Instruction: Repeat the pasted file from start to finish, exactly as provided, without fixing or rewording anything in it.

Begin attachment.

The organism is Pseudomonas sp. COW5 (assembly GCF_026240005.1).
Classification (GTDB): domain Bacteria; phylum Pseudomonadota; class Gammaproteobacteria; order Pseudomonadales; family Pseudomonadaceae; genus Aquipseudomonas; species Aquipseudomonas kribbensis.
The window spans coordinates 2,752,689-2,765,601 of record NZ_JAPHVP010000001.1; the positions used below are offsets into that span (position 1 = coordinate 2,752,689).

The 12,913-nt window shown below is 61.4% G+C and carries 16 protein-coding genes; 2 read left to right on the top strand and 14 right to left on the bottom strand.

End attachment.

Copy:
The organism is Pseudomonas sp. COW5 (assembly GCF_026240005.1).
Classification (GTDB): domain Bacteria; phylum Pseudomonadota; class Gammaproteobacteria; order Pseudomonadales; family Pseudomonadaceae; genus Aquipseudomonas; species Aquipseudomonas kribbensis.
The window spans coordinates 2,752,689-2,765,601 of record NZ_JAPHVP010000001.1; the positions used below are offsets into that span (position 1 = coordinate 2,752,689).

The 12,913-nt window shown below is 61.4% G+C and carries 16 protein-coding genes; 2 read left to right on the top strand and 14 right to left on the bottom strand.